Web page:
Fourteenth of a series
What is the status of the initiative of the accountancy community, led by the Professional Regulatory Board of Accountancy, in moving forward the proposed amendments to Republic Act (RA 9298), or the Accountancy Act of 2004? Public consultations by the BOA started sometime in March 2021.
There were several online meetings and discussions conducted in the past months. I understand that the BOA is presently seeking for some legislators to sponsor the bill that they have drafted.
Passing a law is generally a tedious and long process. When I was the Commissioner of the Bureau of Internal Revenue in 2010, I was able to move forward into law the Philippine Tax Academy Act in the last few months of my term as head of the BIR. I recall the efforts that my staff and I exerted to move, in the halls of Congress, this proposal that we drafted. There was a lot of time and activities expended in drafting the legislative proposal, engaging with the various stakeholders, using my network to make progress, interacting with the legislators and their staff, and a host of other imperatives. Finally, after about six months of focused attention, the PTA bill was finally passed by the House of Representatives and the Senate on February 1, 2010 and June 4, 2010, respectively. The measure, lapsed into law—Republic Act 10143—on July 31, 2010 without the signature of the President, in accordance with Article VI, Section 27 (1) of the Constitution. It was an exhausting, but exhilarating experience, to be able to accomplish a milestone of being involved and instrumental in the passage of a law.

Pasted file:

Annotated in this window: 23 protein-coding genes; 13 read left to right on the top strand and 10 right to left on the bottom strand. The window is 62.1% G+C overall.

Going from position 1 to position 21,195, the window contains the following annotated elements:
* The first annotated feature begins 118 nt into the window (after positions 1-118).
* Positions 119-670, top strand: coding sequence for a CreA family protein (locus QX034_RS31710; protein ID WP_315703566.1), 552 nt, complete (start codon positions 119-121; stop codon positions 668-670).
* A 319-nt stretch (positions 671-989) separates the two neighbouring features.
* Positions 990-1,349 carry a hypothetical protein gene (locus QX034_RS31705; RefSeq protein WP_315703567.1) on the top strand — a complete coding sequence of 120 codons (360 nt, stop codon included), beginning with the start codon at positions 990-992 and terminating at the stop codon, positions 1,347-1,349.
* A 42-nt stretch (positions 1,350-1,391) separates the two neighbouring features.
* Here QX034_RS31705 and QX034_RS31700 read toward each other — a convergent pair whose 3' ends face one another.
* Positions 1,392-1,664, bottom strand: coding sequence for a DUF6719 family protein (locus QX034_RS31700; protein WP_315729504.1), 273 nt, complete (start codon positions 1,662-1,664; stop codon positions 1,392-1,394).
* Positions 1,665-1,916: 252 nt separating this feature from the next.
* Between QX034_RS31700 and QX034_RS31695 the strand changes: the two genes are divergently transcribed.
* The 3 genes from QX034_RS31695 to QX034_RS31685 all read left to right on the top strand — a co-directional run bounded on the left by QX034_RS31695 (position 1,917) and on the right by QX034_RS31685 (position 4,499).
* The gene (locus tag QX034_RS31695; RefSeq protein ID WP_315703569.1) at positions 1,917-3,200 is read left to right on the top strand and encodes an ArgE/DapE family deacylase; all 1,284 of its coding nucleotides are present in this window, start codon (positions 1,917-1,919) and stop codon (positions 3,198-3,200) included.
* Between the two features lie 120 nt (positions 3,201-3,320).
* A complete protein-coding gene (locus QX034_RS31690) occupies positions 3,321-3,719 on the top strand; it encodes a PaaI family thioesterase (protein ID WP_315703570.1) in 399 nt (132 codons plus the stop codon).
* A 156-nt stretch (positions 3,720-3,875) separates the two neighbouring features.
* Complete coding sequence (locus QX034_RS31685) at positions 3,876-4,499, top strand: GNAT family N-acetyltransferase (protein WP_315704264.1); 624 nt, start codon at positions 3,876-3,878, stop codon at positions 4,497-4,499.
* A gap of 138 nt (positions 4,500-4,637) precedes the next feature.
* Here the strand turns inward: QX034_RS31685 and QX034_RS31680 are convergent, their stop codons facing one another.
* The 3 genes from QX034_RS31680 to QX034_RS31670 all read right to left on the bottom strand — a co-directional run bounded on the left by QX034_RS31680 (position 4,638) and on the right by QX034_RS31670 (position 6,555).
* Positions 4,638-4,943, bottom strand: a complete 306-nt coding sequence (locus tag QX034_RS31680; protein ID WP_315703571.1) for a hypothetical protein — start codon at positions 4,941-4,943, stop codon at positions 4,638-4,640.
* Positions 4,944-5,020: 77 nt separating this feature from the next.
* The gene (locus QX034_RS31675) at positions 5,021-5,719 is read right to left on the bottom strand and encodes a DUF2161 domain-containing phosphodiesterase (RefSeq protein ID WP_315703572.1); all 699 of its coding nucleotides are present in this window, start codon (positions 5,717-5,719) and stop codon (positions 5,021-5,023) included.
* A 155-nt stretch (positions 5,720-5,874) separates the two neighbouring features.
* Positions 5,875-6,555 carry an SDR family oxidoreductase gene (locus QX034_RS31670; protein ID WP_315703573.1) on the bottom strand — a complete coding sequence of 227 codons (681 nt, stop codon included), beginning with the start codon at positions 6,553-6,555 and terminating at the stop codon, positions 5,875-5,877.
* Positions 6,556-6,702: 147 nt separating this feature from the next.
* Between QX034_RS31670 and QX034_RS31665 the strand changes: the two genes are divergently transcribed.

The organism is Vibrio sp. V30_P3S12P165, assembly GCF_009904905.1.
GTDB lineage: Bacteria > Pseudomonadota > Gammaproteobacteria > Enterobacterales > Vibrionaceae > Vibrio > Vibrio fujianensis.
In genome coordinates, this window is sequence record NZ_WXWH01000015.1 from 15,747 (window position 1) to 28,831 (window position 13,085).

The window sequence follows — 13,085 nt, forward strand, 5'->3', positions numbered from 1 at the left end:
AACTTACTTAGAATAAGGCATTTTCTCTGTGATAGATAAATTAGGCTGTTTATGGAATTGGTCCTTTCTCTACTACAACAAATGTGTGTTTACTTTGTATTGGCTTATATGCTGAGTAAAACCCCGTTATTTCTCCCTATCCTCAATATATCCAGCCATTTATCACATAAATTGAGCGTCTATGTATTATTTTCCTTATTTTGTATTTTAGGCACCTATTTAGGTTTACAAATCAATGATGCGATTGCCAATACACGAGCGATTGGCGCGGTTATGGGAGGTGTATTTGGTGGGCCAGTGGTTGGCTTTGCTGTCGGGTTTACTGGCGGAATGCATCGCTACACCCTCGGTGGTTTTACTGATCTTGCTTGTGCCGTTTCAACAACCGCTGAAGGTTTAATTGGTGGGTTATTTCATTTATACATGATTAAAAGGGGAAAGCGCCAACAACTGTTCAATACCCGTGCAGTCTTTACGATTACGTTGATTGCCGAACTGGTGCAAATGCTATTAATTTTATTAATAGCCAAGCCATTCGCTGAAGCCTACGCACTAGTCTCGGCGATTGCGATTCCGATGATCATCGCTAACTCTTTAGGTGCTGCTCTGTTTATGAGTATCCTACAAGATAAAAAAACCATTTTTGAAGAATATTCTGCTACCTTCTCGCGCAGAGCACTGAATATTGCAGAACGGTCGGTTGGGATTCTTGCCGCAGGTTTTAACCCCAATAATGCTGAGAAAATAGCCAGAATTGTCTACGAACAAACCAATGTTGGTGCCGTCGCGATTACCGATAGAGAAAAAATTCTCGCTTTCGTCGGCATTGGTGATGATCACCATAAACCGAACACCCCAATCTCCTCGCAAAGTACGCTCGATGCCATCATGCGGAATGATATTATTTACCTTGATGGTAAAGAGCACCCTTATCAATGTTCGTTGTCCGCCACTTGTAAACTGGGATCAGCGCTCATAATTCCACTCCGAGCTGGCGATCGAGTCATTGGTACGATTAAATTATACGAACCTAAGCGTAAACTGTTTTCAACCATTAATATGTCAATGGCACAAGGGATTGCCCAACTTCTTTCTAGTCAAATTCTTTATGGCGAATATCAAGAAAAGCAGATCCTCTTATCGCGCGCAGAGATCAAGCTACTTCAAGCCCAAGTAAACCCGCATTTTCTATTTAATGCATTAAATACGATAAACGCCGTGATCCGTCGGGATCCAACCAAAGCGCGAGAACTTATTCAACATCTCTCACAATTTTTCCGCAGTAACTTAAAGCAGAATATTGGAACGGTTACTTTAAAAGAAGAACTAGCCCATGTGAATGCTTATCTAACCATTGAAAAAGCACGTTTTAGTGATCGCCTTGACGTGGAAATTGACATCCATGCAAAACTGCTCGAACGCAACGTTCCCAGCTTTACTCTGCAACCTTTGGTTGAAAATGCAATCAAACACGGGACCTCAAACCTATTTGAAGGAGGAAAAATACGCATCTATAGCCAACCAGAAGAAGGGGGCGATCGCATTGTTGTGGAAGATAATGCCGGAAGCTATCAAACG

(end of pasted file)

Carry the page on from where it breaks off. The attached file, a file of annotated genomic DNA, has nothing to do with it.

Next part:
This ongoing process of amending the Accountancy Law is not a novel one. During my term as Chairman of the BOA, I launched in 2015 an initiative to amend this charter of the accountancy profession that needed updating with the passage of time since its passage in 2014. The BOA, under my helm, started deliberations on the contents of the amendments sometime in July 2015. We came up with several proposals on six major areas pertaining to(1)Structural changes; (2) Mandate of the Accountancy Regulatory Office and BOA; (3) Practice of Accountancy; (4) Accountancy Examination and Program Matters, including the three additional competencies for the Certified Accountant and Certified Professional or Public Accountants; (5) Special Provisions, including the Accountant “branding” and title; and, (6) Penalties and Sanctions. The BOA conducted several stakeholders’ consultations and liaison meetings with legislators and their staff for about three years until late 2018. Unfortunately, the legislation process was not completed when I, the principal mover of the initiative, was replaced as Chairman of the BOA in August 2018. Alas, the time-tested fate has again arisen where the departure of the champion of a certain advocacy results in the discontinuation of such champion’s initiative.
I hope that the initiative of the present BOA will result in a different positive outcome.
To be continued.
Joel L. Tan-Torres is the Dean of the University of the Philippines Virata School of Business. Previously, he was the Commissioner of the Bureau of Internal Revenue, the chairman of the Professional Regulatory Board of Accountancy, and partner of Reyes Tacandong & Co. and the SyCip Gorres and Velayo & Co. He is a Certified Public Accountant who garnered No. 1 in the CPA Board Examination of May 1979.
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